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How Coaching Techniques Can Dial Down The Noise Of Corona

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The impact and uncertainty of coronavirus leaving many people feeling anxious, uncertain and stressed, coaching techniques are an option for finding a more positive way forward.

Ruth Kudzi, an author, coach and mentor, has seen a dramatic increase in clients talking to her about the impact the pandemic is having on their businesses, home lives, children, relationships and emotions.

Anger, disappointment, fear and frustration are all being felt, and that’s absolutely natural, but Ruth believes coaching skills can help people step away from ‘fight or flight’ responses and instead find calm once again.

Look at what you can control

Predicating the spread of the virus, setting a date for schools to open and controlling how other people act and feel is impossible, so look at what you can control and things could get clearer. Make a list of what you can control in this situation and put your energy into these – for example, continue to do your job and speak with your colleagues, rather than spending hours worrying about whether you are going to be made redundant,

Do something for you

Spend at least ten minutes a day doing something that is just for you. This could be keeping a journal, dancing in the kitchen, having a bath, walking around the block or reading a book. Many of us are at home pretty much 24/7 and this can be intense, so looking after you for just a little bit each day can help you feel better.

What are you feeding your brain?

If you are living on a diet of social media, clickbait news and junk food, you aren’t going to feel mentally or physically fit. There is a lot of noise out there at the moment and you need to nourish your body and mind, so just think about what you are consuming when it comes to food and drink as well as news and views.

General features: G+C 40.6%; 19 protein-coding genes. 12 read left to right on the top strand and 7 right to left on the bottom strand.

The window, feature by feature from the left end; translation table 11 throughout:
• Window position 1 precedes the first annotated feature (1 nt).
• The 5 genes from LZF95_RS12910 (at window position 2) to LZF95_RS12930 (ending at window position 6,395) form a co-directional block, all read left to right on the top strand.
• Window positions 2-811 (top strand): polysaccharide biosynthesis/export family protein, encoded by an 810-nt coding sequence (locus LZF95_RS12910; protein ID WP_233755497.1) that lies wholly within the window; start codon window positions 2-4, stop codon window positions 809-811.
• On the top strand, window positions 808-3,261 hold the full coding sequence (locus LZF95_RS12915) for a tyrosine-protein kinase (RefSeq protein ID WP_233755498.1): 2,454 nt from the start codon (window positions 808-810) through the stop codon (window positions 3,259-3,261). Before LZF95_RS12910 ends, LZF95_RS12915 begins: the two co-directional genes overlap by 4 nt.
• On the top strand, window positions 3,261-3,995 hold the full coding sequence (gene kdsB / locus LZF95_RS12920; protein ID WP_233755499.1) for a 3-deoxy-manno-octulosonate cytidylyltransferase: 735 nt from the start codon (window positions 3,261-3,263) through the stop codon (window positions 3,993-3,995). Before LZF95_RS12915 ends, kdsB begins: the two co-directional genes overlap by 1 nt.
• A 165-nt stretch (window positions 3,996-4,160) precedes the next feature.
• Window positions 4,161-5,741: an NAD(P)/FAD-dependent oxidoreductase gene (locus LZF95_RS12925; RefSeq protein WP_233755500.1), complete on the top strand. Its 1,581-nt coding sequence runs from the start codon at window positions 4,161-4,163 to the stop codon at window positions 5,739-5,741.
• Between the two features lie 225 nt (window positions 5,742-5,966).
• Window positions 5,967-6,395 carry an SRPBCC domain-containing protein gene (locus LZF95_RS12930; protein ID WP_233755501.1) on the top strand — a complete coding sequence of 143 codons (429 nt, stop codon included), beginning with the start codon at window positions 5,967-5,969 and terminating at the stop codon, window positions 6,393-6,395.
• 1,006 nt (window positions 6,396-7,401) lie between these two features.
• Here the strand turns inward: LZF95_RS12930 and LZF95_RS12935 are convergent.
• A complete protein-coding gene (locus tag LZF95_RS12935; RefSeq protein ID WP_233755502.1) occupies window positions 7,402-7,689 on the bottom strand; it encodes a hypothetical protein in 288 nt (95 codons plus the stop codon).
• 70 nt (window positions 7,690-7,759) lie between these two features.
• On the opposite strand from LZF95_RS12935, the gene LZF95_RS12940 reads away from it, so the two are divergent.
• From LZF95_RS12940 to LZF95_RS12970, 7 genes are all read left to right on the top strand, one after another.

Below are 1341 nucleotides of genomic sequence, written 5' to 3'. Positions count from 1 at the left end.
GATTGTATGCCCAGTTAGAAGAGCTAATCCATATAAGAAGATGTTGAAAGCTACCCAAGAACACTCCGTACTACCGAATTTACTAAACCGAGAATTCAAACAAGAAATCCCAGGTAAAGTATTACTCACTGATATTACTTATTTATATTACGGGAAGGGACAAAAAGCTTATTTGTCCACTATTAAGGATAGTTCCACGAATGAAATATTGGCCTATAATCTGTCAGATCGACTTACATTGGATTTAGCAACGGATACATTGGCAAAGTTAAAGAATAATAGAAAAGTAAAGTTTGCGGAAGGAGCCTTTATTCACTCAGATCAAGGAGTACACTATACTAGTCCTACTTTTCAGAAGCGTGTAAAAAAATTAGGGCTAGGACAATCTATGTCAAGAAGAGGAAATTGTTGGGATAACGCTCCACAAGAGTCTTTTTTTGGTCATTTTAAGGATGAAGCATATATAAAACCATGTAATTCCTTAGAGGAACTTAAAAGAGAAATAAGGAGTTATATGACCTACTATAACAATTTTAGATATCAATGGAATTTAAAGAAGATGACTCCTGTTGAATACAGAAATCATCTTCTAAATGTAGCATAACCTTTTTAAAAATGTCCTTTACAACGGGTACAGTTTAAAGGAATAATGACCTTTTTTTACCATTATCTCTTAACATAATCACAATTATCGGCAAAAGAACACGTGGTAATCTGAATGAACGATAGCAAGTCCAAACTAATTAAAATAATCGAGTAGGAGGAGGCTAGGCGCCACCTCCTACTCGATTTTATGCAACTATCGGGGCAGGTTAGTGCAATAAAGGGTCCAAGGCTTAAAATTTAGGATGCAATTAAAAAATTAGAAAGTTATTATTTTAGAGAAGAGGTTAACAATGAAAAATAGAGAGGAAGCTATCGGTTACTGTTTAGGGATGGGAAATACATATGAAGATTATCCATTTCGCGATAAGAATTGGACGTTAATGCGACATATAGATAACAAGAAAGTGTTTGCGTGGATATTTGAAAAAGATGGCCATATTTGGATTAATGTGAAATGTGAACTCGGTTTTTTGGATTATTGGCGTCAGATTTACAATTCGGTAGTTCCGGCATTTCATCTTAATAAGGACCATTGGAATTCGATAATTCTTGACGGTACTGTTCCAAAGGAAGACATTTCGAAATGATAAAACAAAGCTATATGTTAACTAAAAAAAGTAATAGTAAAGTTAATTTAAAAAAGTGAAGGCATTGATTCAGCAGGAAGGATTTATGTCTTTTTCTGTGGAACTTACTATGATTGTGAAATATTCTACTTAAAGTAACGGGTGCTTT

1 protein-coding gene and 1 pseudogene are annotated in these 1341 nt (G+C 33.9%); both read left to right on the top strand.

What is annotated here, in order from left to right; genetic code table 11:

Identify your fears

If we are aware of what we’re afraid of, we can bring ourselves back from catastrophising over the ‘what ifs’. Look at what you actually know, how likely it is you’ll get sick or lose your home, and then reassure yourself in a calm, rational way that you will be OK.

Find a focus

When we aren’t focussed, our minds can find the worst-case scenarios to obsess and fret over. Find something positive you can focus on and spend time doing that. It could be your work, maybe it’s teaching your children or being outside and clearing the garden, whatever it is, make a decision and stick by it. As you start to see progress, you will want to do this more and think less about the negatives out there.

Ruth says, “While we cannot control the spread of the virus or how other people behave, if we take control of our lives, we generally tend to feel better. The coaching ideas I’ve mentioned can help you to practise self-care and will give you the time and space to reflect and refocus so you can find a way ahead. Just ten minutes a day can help ease the noise and lower the volume so you can find a new normal that works for you.”

For more information about Ruth and her work, go to